I need to pass a string to a program as its argument from the Bash CLI, e.g

program "don't do this"

The string may include any character like '$', '\', etc. and I don't want Bash to do any modification. So I think about using single quotes.

However the following does not work:

 program 'don\'t do this'            //escape doesn't work in single quote

While the following two works:

 program $'dont\'t do this'          //seems fine, but any other side effects?
 program 'dont'\''do this'           //breaking into 3 parts

The first approach seems better in that it acquires less pre modification (put the dollar symbol in front and substitute every \ to \\), but I don't know what else the DOLLAR SIGN might do.

I've really googled this but I can't find what I need...

  • 5
    To better understand the $'...' example, take a look at the first paragraph of bash info page – suvayu Aug 15 '12 at 8:53
  • Thanks for posting this question. It's crucial for understanding how to align tab-delimited records (i.e. cat myData.tsv | column -t -s$'\t') – Sridhar-Sarnobat Mar 20 '17 at 23:26
up vote 56 down vote accepted

It causes escape sequences to be interpreted.

$ echo $'Name\tAge\nBob\t24\nMary\t36'
Name    Age
Bob     24
Mary    36

(And SO handles tabs in a goofy manner, so try this one at home)

  • +1 good catch. I guess this happens because variable names are expanded? – Aaron Digulla Aug 15 '12 at 8:49
  • No, this happens because it's defined behavior for $'...'. – Ignacio Vazquez-Abrams Aug 15 '12 at 8:50
  • This is exactly what i need if this is all $'' does! – user1206899 Aug 15 '12 at 9:29
  • 1
    That is all $' does. It expands the POSIX string escapes (and then some): \a = BEL (bell, "alert"), \b = BS (backspace), \cX = control+X (e.g. \cG is the same as \a), \e = ESC (escape), \f = FF (form feed), \n = LF (line feed, newline), \r = CR (carriage return), \t = HT (horizontal tab), \v = VT (vertical tab). – Mark Reed Sep 20 '14 at 18:41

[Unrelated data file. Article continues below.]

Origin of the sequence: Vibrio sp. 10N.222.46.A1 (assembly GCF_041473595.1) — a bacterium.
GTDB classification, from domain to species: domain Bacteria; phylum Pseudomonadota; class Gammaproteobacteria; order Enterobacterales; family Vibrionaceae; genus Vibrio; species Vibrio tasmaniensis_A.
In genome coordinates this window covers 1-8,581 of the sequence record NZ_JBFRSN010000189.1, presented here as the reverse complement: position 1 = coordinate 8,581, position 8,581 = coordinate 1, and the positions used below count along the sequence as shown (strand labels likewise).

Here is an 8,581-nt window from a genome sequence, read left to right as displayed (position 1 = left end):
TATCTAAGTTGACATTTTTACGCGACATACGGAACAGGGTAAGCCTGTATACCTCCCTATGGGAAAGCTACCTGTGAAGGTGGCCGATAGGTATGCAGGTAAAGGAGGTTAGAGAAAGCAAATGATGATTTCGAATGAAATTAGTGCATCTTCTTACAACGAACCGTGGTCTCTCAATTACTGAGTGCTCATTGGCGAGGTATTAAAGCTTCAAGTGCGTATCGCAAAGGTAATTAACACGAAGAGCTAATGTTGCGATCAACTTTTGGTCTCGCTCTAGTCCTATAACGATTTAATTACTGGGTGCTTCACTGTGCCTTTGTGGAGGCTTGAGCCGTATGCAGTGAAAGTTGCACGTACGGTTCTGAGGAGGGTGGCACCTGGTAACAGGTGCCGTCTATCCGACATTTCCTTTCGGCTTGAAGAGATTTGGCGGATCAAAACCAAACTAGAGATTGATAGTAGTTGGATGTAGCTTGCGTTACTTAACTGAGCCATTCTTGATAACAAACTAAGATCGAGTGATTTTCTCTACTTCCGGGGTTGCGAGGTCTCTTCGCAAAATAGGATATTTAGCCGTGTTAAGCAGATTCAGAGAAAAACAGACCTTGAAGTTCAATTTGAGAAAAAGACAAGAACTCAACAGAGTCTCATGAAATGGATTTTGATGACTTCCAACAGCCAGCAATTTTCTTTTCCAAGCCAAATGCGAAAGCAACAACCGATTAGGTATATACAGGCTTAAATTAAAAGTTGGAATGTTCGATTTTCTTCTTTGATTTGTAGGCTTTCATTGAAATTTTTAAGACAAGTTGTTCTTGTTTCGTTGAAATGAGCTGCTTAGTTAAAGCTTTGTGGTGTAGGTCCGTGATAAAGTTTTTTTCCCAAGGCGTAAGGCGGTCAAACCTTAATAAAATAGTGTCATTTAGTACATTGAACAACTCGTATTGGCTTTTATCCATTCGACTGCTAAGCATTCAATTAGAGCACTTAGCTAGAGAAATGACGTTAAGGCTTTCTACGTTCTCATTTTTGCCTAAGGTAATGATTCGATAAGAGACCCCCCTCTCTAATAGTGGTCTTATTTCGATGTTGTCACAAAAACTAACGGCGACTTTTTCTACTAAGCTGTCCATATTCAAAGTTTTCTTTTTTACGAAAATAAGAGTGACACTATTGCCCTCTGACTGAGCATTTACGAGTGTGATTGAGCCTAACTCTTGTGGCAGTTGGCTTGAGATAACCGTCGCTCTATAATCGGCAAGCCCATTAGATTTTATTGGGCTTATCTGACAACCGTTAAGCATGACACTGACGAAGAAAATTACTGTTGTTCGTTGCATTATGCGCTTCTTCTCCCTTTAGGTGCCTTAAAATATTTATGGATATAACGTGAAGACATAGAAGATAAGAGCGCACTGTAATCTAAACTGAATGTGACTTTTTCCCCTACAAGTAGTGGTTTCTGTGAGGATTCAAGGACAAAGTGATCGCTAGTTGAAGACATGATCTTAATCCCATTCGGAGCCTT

• The dollar sign has no effect in the example posted. – Sridhar-Sarnobat Mar 21 '17 at 5:40

Using $ as a prefix tells BASH to try to find a variable with that name. $' is a special syntax (fully explained here) which enables ANSI-C string processing. In this case, the single tick isn't "take value verbatim until the next single tick". It should be quite safe to use. The drawbacks are it's BASH only and quite uncommon, so many people will wonder what it means.

The better way is to use single quotes. If you need a single quote in a string, you need to replace it with '\''. This ends the previous single quoted string, adds a single quote to it (\') and then starts a new single quoted string. This syntax works with any descendant of the Bourne shell, it's pretty easy to understand and most people quickly recognize the pattern.

The alternative is to replase each single tick with '"'"' which translates to "terminate current single quoted string, append double quoted string which contains just a single tick, restart single quoted string". This avoid the escape character and looks nicely symmetric. It also works the other way around if you need a double quote in a double quoted string: "'"'".

You won't find a faster or more efficient way than:

eval RESULT=\$\'$STRING\'

For one, this is the kind of thing that eval is there for, and you avoid the crazy cost of forking subprocess all over the place, as the previous answers seem to suggest. Your example:

$ foo='\u25b6'
$ eval bar=\$\'$foo\'
$ echo "$bar"
▶
  • This is a misunderstanding of what the syntax means in Bash. $'...' is a C-style string which obeys different quoting rules than regular strings, as outlined in the other answers on this page. – tripleee Aug 11 '17 at 3:53

Your Answer

By clicking "Post Your Answer", you acknowledge that you have read our updated terms of service, privacy policy and cookie policy, and that your continued use of the website is subject to these policies.

Not the answer you're looking for? Browse other questions tagged or ask your own question.